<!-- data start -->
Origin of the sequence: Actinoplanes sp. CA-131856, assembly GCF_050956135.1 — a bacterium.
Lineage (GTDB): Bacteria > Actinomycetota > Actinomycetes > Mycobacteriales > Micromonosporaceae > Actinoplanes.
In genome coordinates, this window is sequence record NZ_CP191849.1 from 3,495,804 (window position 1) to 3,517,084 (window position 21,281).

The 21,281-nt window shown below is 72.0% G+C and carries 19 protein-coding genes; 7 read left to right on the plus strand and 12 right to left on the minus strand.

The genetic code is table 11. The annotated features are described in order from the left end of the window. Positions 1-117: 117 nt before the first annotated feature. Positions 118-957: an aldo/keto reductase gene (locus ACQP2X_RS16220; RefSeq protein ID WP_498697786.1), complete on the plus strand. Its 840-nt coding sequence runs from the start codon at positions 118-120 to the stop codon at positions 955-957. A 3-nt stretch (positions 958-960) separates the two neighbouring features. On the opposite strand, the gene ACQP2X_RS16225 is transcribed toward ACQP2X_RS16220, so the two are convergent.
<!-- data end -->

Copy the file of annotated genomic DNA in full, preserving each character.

Origin of the sequence: Actinoplanes sp. CA-131856, assembly GCF_050956135.1 — a bacterium.
Lineage (GTDB): Bacteria > Actinomycetota > Actinomycetes > Mycobacteriales > Micromonosporaceae > Actinoplanes.
In genome coordinates, this window is sequence record NZ_CP191849.1 from 3,495,804 (window position 1) to 3,517,084 (window position 21,281).

The 21,281-nt window shown below is 72.0% G+C and carries 19 protein-coding genes; 7 read left to right on the plus strand and 12 right to left on the minus strand.

The genetic code is table 11. The annotated features are described in order from the left end of the window. Positions 1-117: 117 nt before the first annotated feature. Positions 118-957: an aldo/keto reductase gene (locus ACQP2X_RS16220; RefSeq protein ID WP_498697786.1), complete on the plus strand. Its 840-nt coding sequence runs from the start codon at positions 118-120 to the stop codon at positions 955-957. A 3-nt stretch (positions 958-960) separates the two neighbouring features. On the opposite strand, the gene ACQP2X_RS16225 is transcribed toward ACQP2X_RS16220, so the two are convergent.